Who Became The Buddha
Quaker Meetings & Apple Carts
NHNE is a genuinely odd organization. Worldwide, we number a little over 2,200 people, a mere speck of humanity compared to the five billion human beings that presently call planet Earth home. We have members in 33 countries around the world, but most are based in the United States, Australia, England, Canada, the Netherlands and New Zealand, in that order. While other organizations have relatively clear-cut missions, with relatively clear-cut objectives -- to stamp out hunger, create world peace, protect the environment, save the Earth's plants and animals -- NHNE's mission is somewhat fuzzy and ethereal. We are in search of something that has eluded our race since the beginning of time: we want to know, once and for all, who we are, why we are here, and where we came from. For us, these are not pie-in-the-sky questions. Rather, they have a direct bearing on the day-to-day happenings of our everyday lives.
Many years ago, I lived in a small intentional community in North Carolina that had a very active Quaker community. On Sundays, I attended their Sunday "Meeting", which consisted of people sitting in silence together waiting for Spirit to inspire someone to speak, or for nothing to be said at all. At the end of the quiet time, there was a time for announcements. Since Quakers are often very active in a wide variety of social causes, there was always a long list of gatherings, events, and projects for people to get involved with. Many of these, like feeding the poor in some drought-stricken nation or helping mediate peace in a war torn part of the globe, were quite stirring.
After each meeting, I listened to these announcements
and paid close attention to how passionately each person felt about
the project that had captured their heart. I found myself being interested
in all of them. I also felt something fishy was going on: the projects
never ended. There was always a new war, a new famine, a new social,
political, environmental, religious injustice to tackle. It donned
on me then, as it has donned on me a thousand times since, that we
needed to understand ourselves, and the deeper mysteries of life,
before we will be able to master the forces that continuously upset
our individual and collective apple carts.
Gautama, Who Became The Buddha
Everyone on this mailing list is probably familiar with the story of Gautama, who became the Buddha. The son of a king, when Gautama was born, a seer predicted that he would either become a great king or a great religious reformer. Since Gautama's father wanted him to follow in his footsteps, he ordered that his son not be allowed to witness any of traumas that afflict humanity. But one day, after the king's guards had cleared Gautama's path of all the things that would make him suspect that something was wrong with the world, three angels intervened. The first appeared as an old man. The second as a sick man. And the third as a dead man. Gautama, sheltered all his life from such things, was astonished. A fourth vision then came of a wandering holy man, which inspired Gautama to leave his wife and newborn child so he could find a way to end all human suffering.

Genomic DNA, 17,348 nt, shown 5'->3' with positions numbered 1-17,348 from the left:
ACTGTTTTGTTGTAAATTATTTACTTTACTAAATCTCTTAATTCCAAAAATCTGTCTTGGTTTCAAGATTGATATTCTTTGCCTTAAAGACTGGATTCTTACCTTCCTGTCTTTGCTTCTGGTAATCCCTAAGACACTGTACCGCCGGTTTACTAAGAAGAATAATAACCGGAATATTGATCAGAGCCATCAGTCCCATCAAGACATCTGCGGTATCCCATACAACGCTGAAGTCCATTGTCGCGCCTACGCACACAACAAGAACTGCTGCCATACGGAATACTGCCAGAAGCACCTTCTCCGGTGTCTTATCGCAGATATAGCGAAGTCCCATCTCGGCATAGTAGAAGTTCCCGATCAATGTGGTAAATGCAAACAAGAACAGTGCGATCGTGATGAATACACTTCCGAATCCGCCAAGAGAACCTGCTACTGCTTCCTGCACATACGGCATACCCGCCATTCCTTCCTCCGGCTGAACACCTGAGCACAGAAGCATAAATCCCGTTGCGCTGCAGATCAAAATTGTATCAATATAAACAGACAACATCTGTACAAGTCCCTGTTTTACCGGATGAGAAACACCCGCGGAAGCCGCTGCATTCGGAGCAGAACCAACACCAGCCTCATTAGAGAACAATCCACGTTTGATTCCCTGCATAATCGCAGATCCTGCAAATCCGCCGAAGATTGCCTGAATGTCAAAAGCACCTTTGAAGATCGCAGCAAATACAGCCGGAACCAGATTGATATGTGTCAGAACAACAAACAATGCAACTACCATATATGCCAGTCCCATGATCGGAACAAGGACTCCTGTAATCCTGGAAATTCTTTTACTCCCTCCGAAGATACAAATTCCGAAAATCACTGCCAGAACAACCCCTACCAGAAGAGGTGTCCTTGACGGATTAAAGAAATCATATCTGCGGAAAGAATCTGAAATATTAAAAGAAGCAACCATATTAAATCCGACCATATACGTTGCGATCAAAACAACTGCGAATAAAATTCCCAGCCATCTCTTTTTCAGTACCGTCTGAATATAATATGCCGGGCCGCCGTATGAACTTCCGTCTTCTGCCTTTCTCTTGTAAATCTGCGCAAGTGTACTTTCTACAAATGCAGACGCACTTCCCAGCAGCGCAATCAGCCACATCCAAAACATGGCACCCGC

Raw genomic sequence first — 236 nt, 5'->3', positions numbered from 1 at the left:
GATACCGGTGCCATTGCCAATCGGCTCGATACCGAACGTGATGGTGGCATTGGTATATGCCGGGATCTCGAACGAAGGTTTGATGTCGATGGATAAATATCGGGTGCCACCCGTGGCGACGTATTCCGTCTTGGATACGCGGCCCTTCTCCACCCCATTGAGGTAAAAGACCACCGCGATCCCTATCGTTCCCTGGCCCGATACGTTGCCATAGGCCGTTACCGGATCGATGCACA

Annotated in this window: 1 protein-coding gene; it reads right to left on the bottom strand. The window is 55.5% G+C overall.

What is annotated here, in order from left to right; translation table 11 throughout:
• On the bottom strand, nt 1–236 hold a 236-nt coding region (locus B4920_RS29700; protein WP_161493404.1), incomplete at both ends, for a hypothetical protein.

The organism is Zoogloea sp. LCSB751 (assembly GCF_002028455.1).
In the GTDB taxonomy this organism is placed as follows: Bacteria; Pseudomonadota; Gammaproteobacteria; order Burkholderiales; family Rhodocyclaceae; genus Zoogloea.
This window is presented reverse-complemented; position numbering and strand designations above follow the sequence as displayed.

That was 2,500 years ago.
I don't know how accurate the legends are about Buddha. I also don't know how solid the spiritual path is he taught. What I do know is that another all-out search for the truth is long overdue. I also know that such a search has never been attempted by humanity as a whole. What would happen if it was? What would happen if even a small percentage of the human beings now living on planet Earth joined together to unravel the great mysteries?
Until recently (within the last decade), such a search
was not possible. But with the advent of the Internet, which gives
human beings, from all over the world, the ability to pool our collective
wisdom and resources, we now have the capacity to solve mysteries
that have eluded us since the beginning of time.
Follow The Yellow Brick Road
When Buddha began his search, he didn't know where it would lead. Perhaps it would support the beliefs and practices of his day, and perhaps it wouldn't; perhaps his search would lead him where others had already been, or perhaps it would lead him to places no human being had ever gone before.
The legends indicate that Buddha followed his dreams, visions, and intuitions. These, in turn, led him to befriend the wisest sages of his day, and rigorously practice the harsh spiritual path they advocated. In the end, while Buddha ended up rejecting the spiritual path of his contemporaries, he was ultimately successful in his quest: he achieved enlightenment and then returned to help others (including the sages who had once been his teachers) break the chains of earthly suffering by teaching them what he had learned.
The point here is that Buddha did not know where he was going when he began his journey, nor did he know how he was going to get there. He set his sites on solving life's fundamental mysteries and then went where he was led.
And that's what we've been doing. On a global scale...
If these purposes speak to you, we invite you to join us!
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